Cornish Doctor is First Ever in the UK to Receive Epilepsy Award
A doctor from Cornwall is the first ever person from the UK to receive a prestigious epilepsy award.
This month, Dr. Rohit Shankar will be travelling to Vienna to the International League Against Epilepsy (ILAE) European Epilepsy Conference to be awarded the Epileptic Disorders Educational Prize for his paper on sudden unexpected death in epilepsy (SUDEP) and deliver a talk in the symposium of excellence. The ILAE are the governing body for world epilepsy.
In the UK SUDEP accounts for approximately 500 of the 1,200 epilepsy-related deaths that occur each year*. Dr. Shankar’s paper aims to improve the understanding of SUDEP for neurologists across the globe. The paper was the most downloaded and influential paper for practice globally for 2017, as per the ILAE Epilepsy Educational Journal.
“It is really humbling to be recognised for such a major international award in the field of epilepsy” commented Dr. Shankar.
“I find satisfaction in the knowledge that work done in Cornwall has helped shaped the paper. Given the said impact and recognition I hope the paper is influencing epilepsy risk management and keeping people safer globally. If one life has been saved by the application of the paper’s findings it justifies the paper’s existence.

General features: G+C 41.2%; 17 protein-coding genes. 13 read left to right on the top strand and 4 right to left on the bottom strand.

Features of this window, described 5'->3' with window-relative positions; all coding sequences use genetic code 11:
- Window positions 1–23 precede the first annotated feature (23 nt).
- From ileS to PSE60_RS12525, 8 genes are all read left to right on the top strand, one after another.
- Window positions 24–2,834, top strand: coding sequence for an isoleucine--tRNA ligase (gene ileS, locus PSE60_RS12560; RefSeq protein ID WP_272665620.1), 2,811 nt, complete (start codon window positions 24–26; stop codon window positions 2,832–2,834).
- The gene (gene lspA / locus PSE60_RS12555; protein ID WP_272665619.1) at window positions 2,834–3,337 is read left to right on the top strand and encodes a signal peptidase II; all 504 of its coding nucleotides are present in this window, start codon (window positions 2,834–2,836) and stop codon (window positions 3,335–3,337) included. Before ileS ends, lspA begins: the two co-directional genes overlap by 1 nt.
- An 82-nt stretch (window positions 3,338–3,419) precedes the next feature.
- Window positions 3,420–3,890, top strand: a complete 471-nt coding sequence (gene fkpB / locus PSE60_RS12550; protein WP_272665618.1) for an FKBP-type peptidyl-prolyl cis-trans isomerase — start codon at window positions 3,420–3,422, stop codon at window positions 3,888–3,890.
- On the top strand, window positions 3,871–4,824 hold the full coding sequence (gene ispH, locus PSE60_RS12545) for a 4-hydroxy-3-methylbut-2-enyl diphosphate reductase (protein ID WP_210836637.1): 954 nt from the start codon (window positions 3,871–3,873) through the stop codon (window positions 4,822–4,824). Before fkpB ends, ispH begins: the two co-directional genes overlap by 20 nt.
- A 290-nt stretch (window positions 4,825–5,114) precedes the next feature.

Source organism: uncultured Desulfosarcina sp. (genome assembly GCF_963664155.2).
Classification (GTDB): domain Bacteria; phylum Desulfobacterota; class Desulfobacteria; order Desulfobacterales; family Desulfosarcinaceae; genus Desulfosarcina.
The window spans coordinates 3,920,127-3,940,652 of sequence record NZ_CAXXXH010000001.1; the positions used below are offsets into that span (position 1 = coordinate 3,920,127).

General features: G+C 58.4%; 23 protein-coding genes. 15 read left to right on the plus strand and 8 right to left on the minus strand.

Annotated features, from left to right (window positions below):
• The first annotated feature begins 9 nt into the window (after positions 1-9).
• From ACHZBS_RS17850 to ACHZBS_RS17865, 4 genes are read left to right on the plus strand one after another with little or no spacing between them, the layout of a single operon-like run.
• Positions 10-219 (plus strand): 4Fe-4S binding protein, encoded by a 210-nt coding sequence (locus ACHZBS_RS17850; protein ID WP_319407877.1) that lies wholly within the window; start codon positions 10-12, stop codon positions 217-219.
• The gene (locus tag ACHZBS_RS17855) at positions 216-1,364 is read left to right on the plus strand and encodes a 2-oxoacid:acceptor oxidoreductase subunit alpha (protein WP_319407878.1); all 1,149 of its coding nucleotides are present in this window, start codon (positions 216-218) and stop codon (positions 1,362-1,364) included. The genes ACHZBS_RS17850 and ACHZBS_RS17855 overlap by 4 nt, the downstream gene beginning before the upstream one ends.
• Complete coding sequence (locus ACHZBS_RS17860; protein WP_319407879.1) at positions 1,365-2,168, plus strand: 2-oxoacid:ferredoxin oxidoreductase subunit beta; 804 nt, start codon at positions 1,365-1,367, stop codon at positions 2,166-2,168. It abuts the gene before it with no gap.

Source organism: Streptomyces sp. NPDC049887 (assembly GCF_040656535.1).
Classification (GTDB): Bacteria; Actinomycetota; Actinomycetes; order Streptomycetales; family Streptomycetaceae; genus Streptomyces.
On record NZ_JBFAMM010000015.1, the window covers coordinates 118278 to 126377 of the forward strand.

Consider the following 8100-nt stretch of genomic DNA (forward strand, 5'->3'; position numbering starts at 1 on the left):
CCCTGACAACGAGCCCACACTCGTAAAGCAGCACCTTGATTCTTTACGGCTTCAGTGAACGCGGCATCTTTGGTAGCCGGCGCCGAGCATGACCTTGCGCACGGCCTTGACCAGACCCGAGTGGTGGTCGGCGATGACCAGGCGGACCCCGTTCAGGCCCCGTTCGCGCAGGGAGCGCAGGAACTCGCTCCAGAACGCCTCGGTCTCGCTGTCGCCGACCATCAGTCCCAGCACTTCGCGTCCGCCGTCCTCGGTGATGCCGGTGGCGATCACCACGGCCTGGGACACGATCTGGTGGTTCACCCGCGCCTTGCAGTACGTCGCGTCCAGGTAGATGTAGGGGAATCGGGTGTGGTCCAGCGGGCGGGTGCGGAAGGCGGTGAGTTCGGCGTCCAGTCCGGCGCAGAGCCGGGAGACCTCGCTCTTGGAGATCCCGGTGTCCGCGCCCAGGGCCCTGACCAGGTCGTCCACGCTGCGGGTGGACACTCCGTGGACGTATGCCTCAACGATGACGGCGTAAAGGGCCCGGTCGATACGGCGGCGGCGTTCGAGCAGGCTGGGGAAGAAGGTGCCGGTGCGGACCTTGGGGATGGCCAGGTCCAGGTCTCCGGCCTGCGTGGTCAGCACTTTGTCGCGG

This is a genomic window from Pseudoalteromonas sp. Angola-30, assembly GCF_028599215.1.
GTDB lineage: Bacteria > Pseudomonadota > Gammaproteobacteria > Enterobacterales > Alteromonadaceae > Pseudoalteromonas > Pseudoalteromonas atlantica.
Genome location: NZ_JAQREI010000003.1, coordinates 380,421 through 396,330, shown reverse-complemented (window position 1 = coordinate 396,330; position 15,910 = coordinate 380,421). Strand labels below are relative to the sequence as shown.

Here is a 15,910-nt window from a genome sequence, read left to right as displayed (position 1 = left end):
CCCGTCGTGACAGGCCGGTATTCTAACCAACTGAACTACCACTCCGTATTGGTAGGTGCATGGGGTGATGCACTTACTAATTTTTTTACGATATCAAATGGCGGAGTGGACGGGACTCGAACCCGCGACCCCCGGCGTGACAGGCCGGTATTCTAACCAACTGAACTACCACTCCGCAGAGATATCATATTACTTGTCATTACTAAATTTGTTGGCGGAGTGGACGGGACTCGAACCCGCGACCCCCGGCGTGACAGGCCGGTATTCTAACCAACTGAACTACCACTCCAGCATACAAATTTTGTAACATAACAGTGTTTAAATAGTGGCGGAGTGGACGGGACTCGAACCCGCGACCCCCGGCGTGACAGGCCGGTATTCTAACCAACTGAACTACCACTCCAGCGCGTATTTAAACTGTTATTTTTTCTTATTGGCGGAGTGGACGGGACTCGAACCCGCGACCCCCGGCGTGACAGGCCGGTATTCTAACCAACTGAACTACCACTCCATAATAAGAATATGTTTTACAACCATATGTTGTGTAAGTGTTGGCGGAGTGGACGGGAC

“Much of the credit goes to my co-authors who mentored me to develop the paper, my patients from whom I ‘learnt’ to deliver the content of the paper, my senior colleagues such as Dr. Laugharne, Dr. Wilkinson and Dr. McLean to name a few from whom I learnt the art and science of writing papers, and finally to SUDEP Action, CFT and my family who gave me the motivation, opportunity, time and space to develop this piece.”
More recently, Dr. Shankar was awarded an MBE in recognition of his dedication in providing services for people with learning disabilities and epilepsy. He was also awarded the Royal College of Psychiatrists Fellowship (FRCPsych) as a mark of recognition for his work to Psychiatry in 2016, as well as many other awards and commendations.
Dr. Shankar’s work includes the Sudden Unexpected Death in Epilepsy (SUDEP) and Seizure Safety Checklist research project which has helped to significantly improve risk awareness, overall safety for people with epilepsy, including those living with epilepsy and a learning disability, and for their families to better understand the condition.
His work with SUDEP has also been turned into an app for smart phones and tablets, which has won a British Medical Journal award, otherwise known as “the Oscar of medical awards”. The app is used by patients and medical professionals across the country.